encourages the brain to function at higher cognitive levels.
• Applying
Applying concepts and information in useful contexts. Real-world applications
encountered through mentorships, apprenticeships, or other work-based experiences
provide contexts in which the usefulness of abstract concepts becomes evident.
6 Teacher Professional Development: It’s Not an Event, It’s a Process
13. • Cooperating
Learning in the context of sharing, responding, and communicating with other learners.
The brain is social. Learning occurs at much higher cognitive levels when learners
• Transferring
Learning in the context of existing knowledge, using and building upon prior learning and
experience. Learners are able to process new information when they can transfer what
they already know to unfamiliar situations and problems.
The REACT strategies are not just about how students learn; they are about teachers as well.
For example, when professional development provides opportunities for participants to interact
(“Cooperating”) or serve as peer resources, what the participants learn in the professional
development transfers to behaviors that are observable in the classroom (Birman, Desimone,
Porter, and Garet, 2000). Professional development in
which participants are given the opportunity to learn new
Professional development
classroom practices in the contexts within which those
in which participants are
practices will be used is far more effective than more
given the opportunity to
traditional methods of professional development. In other
learn new classroom
words, contextual teaching via professional development
practices in the contexts
can be as effective in changing teacher behaviors as within which those practices
contextual teaching in the classroom is in improving will be used is far more
student behaviors. effective than more
Professional development that is designed to take full traditional methods of
advantage of the potential of contextual teaching is professional development.
characterized by the following:
• It supports interaction among master teachers.
• It takes place over an extended period of time (rather than in one-shot workshops and
• It provides opportunities for teachers to try new behaviors in safe environments and
receive feedback from peers.
Teacher Professional Development: It’s Not an Event, It’s a Process 7
14. The following table summarizes the characteristics of effective teacher professional
development and factors that contribute to its success.
Context (or setting)
• Supports professional development and the changes it is intended to
bring about
• Is characterized by a shared sense of need for change
• Its teaching professionals agree on answers to basic questions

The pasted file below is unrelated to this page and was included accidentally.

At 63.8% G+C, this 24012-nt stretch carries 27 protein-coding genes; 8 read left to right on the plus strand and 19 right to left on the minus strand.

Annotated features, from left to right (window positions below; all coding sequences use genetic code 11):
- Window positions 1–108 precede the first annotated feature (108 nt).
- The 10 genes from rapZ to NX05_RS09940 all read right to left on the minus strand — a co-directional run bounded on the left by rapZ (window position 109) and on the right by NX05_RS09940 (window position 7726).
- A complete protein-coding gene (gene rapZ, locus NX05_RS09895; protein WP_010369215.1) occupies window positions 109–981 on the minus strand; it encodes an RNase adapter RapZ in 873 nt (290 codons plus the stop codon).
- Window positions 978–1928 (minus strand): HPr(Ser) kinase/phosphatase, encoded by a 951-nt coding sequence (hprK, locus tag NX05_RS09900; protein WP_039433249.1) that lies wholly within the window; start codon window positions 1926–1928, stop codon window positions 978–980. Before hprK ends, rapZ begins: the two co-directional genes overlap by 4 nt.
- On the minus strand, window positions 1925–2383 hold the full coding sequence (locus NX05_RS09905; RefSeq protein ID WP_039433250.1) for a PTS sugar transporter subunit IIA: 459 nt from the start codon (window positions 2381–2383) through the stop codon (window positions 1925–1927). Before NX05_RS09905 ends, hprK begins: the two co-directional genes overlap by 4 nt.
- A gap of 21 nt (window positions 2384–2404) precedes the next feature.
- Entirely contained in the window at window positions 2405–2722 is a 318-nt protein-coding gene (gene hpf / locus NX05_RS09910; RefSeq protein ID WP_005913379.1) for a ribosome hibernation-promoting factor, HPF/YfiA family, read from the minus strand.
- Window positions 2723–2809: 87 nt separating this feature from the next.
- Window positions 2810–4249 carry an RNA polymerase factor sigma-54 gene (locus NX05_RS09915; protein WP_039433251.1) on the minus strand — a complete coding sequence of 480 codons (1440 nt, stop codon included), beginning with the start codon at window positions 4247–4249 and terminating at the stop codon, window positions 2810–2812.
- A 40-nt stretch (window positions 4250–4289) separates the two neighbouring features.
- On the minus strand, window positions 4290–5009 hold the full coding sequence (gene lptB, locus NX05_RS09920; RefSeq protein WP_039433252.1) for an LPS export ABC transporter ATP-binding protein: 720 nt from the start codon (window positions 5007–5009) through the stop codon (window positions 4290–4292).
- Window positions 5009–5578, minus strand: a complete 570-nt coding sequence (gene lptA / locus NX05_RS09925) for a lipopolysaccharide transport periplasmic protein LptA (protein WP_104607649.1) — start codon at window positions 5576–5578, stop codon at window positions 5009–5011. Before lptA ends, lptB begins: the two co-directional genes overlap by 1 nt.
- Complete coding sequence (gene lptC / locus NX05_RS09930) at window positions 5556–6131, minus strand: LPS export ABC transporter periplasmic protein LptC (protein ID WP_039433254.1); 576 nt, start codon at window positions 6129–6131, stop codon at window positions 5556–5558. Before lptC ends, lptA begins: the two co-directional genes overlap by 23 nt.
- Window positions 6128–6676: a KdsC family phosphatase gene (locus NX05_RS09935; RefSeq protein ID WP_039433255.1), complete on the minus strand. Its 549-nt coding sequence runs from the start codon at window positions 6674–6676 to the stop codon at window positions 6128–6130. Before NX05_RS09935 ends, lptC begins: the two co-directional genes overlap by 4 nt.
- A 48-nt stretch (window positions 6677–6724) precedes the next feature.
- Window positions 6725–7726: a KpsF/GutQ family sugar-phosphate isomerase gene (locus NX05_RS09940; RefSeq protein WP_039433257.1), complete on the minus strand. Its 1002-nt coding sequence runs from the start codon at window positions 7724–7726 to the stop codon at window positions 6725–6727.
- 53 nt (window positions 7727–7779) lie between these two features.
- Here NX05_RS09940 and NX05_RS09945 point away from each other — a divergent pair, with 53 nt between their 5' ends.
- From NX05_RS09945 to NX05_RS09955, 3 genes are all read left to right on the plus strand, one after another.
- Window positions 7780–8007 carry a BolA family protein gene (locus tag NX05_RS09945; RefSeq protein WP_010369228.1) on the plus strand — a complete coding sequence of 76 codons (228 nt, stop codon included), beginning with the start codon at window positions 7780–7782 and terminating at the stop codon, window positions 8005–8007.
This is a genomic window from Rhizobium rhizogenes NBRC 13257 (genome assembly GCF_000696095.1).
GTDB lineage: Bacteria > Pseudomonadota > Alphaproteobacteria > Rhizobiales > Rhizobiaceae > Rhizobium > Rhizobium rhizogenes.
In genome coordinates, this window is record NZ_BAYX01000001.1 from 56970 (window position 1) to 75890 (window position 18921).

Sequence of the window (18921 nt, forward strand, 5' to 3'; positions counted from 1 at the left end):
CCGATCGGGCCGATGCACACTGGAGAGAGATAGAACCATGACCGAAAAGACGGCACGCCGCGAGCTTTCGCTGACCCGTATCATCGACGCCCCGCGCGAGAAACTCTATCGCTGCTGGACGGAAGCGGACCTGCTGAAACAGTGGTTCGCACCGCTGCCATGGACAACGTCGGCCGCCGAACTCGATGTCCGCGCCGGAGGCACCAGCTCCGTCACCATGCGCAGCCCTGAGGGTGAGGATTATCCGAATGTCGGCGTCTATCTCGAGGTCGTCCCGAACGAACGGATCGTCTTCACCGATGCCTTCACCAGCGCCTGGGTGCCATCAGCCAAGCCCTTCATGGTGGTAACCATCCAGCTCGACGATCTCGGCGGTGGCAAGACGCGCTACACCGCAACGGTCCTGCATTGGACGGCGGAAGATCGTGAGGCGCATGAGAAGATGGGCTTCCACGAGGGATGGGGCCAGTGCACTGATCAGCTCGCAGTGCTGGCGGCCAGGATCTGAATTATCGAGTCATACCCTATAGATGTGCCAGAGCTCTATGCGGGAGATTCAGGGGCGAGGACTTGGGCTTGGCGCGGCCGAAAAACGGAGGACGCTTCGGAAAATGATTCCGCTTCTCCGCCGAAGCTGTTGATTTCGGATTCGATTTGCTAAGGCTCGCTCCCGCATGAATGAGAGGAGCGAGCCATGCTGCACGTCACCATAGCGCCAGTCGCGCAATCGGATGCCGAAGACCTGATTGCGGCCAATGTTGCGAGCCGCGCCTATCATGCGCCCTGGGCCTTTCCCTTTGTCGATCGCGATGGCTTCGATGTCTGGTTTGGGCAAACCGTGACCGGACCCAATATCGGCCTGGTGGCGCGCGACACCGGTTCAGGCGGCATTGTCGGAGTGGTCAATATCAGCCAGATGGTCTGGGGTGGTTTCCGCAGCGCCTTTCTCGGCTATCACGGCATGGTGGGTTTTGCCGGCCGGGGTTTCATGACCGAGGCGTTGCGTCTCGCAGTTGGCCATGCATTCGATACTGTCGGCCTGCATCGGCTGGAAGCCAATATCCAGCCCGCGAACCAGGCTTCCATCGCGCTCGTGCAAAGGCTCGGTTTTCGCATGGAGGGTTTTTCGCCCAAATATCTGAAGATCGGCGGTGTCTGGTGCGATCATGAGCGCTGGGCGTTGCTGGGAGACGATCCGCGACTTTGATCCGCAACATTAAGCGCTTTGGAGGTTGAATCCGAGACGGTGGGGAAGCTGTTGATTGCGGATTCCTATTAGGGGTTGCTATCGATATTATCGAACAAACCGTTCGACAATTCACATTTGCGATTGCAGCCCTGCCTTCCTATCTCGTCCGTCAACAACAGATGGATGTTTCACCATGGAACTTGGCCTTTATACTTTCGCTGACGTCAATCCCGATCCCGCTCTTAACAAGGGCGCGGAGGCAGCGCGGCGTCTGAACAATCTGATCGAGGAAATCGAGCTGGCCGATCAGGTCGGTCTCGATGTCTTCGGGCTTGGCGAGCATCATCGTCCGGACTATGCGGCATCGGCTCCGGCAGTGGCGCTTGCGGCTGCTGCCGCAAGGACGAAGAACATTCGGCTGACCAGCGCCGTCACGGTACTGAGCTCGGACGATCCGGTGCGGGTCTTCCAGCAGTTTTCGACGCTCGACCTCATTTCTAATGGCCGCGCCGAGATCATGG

regarding the nature of learning and the teacher’s role in the
• Its teaching professionals consider learning a communal activity.
• Deepens teachers’ subject matter knowledge
• Sharpens classroom skills
• Is up to date with respect to both subject matter and education in
• Contributes new knowledge to the profession
• Increases the ability to monitor student work
• Addresses identified gaps in student achievement
• Centers on subject matter, pedagogical weaknesses within the
organization, measurement of student performance, and inquiry
regarding locally relevant professional questions
• Focuses on (and is delivered using) proven instructional strategies
• Is research based
• Is based on sound educational practice such as contextual teaching
• Supports interaction among master teachers
• Takes place over extended periods of time
• Provides opportunities for teachers to try new behaviors in safe
environments and receive feedback from peers
8 Teacher Professional Development: It’s Not an Event, It’s a Process
15. At a time when more and more emphasis is being placed on measuring student performance
and, as a result, on “teaching to the test,” it is critical that we don’t lose sight of what really
makes a difference in student performance—the classroom teacher. We must find models for
preparing teachers to use the findings of research to determine how best to teach content, and
then equip those teachers with knowledge and skills that will enable them to do so.
In pursuing that goal we should seek ways to implement and support professional development
programs that not only empower teachers to succeed in the present but enable them to grow
over time. (This is especially true with respect to technology, which has become an essential
tool in teaching and learning and will continue to play a significant role in education far into
the future.) Professional development programs should focus on how people learn in a world of
unbounded information, and they should give teachers time to reflect and interact within
learning communities.
These recommendations are consistent with those of Sparks and Hirsch (nd), who recommend
the following national professional development model for teachers:
• Create learning schools in which all staff are involved in “sustained, rigorous study of